Neuropathic Pain Due to Iatrogenic Lingual Nerve Lesion: Nerve Grafting to Reduce Otherwise Untreatable Pain

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Iatrogenic lingual nerve lesion is a well-known and unfortunate complication after mandibular third molar removal. Occasionally, the nerve injury can cause severe neuropathic pain.

Here, the authors present the history of 2 patients with lingual nerve injury due to mandibular third molar removal, and with severe neuropathic pain in the craniomandibular region. Pharmacotherapy and physiotherapy did not reduce the pain, and ultimately, the lingual nerve was surgically explored. Scar tissue and a lingual nerve neuroma were observed and resected in both patients.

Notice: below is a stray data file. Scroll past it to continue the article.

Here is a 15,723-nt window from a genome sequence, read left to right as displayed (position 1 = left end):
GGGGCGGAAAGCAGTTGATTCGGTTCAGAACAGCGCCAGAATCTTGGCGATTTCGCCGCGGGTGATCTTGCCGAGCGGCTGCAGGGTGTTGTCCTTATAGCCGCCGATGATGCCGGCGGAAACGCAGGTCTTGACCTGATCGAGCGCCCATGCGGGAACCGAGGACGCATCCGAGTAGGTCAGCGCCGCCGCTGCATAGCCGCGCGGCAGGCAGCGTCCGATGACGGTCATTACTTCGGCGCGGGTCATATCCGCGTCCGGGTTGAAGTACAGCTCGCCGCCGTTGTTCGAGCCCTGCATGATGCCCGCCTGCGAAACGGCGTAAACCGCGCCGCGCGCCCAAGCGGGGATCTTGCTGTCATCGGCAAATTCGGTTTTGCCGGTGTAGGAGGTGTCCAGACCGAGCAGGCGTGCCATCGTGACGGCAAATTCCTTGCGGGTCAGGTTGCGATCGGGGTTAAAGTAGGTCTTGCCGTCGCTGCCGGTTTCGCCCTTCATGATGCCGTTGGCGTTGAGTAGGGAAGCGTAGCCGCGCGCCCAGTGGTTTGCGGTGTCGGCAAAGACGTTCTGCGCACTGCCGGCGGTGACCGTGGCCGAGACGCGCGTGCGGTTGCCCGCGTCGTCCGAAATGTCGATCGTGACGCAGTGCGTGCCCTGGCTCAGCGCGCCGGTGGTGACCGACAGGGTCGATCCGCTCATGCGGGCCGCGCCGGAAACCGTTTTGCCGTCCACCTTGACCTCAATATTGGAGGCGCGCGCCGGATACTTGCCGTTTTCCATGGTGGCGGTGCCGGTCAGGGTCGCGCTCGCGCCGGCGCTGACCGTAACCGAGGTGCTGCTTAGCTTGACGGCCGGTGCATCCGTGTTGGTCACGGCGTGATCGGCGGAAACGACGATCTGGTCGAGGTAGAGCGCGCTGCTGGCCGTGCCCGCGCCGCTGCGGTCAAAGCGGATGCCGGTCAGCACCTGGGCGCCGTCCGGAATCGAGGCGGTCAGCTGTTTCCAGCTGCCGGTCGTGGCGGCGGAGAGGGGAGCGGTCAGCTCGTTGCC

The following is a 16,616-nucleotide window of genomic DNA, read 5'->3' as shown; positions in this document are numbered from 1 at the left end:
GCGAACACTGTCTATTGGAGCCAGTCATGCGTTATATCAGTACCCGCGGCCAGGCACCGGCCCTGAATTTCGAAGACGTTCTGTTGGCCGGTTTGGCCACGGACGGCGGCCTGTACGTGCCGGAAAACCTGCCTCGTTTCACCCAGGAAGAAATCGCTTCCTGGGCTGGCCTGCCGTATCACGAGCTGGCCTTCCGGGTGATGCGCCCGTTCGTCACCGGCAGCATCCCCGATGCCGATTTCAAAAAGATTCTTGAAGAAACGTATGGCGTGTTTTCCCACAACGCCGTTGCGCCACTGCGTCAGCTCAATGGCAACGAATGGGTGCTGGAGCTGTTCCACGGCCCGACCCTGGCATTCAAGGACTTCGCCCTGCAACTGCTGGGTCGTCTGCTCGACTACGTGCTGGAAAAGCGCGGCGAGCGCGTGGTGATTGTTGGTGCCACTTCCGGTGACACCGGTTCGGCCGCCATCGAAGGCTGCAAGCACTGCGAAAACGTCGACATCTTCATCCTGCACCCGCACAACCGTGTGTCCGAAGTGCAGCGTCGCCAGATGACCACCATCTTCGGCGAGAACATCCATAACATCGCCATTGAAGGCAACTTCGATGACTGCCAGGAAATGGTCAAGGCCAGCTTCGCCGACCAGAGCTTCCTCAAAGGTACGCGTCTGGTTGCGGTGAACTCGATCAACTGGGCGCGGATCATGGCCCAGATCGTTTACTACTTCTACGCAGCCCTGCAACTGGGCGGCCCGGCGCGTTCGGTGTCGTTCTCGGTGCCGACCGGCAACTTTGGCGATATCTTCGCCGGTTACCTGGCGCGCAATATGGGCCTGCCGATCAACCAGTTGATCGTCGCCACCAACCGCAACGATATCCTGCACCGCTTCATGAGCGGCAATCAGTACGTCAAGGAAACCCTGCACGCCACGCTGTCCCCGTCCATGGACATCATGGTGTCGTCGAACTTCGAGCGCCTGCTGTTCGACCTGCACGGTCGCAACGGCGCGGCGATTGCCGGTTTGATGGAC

In the first patient, the gap between the nerve stumps was bridged with an autologous sural nerve graft. In the second patient, some continuity of the lingual nerve was preserved and the resected part was substituted with an autologous sural nerve graft. Significant pain reduction was achieved in both patients and no further medical treatment was necessary at the end of follow-up.

These reports show that lingual nerve reconstruction can be a successful therapy in patients experiencing severe neuropathic pain after iatrogenic lingual nerve injury. Different treatment options for neuropathic pain due to lingual nerve injury are discussed.

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